be denied any amount of maintenance by the husband-
opposite party. Such is not the concept of Section 24 of
the Hindu Marriage Act. As noted above, the Court has to
strike a balance between the standard of life of both the
husband and the wife and has to ensure that such
standard of life for the wife is secured during the
pendency of the matrimonial case. This having been not
done, this Court cannot approve the reasonings in the
impugned order.

33] The aforesaid principles will have to be applied in the

present case in order to appreciate the material on record and the

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issue as to whether the petitioner is indeed entitle to any interim

maintenance and if so, the quantum of the interim maintenance.

34] The petitioner in her application dated 5 th January,

2011 seeking maintenance has indicated the reasons as to why she

is entitled to interim maintenance. She is pointed out that the

respondent indulged in cruelty and forced out the petitioner from

the matrimonial home. The respondent-husband has also made

allegations against the petitioner. At this stage, it will not be

appropriate to adjudicate upon such allegations and counter

allegations because by and large they are not very relevant for

deciding the issue of interim maintenance.

35] The petitioner has accepted that she earns some amount

working as tutor. However, she has pleaded to the life style which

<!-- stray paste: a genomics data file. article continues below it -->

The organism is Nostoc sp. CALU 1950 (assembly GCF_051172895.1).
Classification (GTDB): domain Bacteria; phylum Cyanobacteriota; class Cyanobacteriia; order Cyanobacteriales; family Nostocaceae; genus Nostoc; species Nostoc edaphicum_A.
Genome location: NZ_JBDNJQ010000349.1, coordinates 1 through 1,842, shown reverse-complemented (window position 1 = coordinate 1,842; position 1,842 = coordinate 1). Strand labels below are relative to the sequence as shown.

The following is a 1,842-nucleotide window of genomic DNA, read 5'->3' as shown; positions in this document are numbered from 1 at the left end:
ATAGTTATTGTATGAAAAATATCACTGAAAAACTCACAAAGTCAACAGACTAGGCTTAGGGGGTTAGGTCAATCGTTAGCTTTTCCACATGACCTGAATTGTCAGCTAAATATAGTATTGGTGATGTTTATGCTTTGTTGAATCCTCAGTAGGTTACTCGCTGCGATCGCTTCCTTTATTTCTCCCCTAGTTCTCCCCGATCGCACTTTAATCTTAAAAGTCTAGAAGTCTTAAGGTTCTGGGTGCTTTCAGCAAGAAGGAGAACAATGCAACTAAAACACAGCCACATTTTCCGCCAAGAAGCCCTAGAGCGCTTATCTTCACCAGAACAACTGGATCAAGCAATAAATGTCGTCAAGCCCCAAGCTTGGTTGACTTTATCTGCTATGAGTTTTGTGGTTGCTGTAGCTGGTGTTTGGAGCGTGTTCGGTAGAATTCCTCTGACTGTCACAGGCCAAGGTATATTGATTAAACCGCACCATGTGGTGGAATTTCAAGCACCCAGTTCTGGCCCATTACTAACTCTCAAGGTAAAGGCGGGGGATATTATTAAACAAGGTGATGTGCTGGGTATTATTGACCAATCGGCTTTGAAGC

she was used to along with the respondent before their relationship

was strained can not even remotely be maintained on her income.

In particular she has made detailed averments as regards the

income, wealth and life style of the respondent-husband. This is

evident from the averments in para 5 to 9 of the application seeking

maintenance which read thus:

"5. This Respondent submits that the Petitioner is filthy

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rich person having he luxurious apartment of 1500 sq.ft.
Consisting of 3 bedroom Hall Kitchen at the address
mentioned in the cause title. He is the only son having a
married sister. The abovesaid Apartment is provided with
the Air-conditioners like Daikin and O General. The
abovesaid residence of the Petitioner is loaded with the
LCD TVs, Music Systems from Sony. The bedrooms are
provided with music systems and separate televisions
having the facility of home theater. There are two
refrigerators for storing different kinds of food. The
Petitioner is having four cars - Honda City, Esteem Swift
and Zen from Maruti. The abovesaid residence of the
Petitioner is having the washing machines, air coolers. The
Petitioner holds two cell phones - Nokia N72 and HTC
bearing Nos. 982106490 and abroad no, while his mother
also holds one cell phone of Nokia bearing Nos.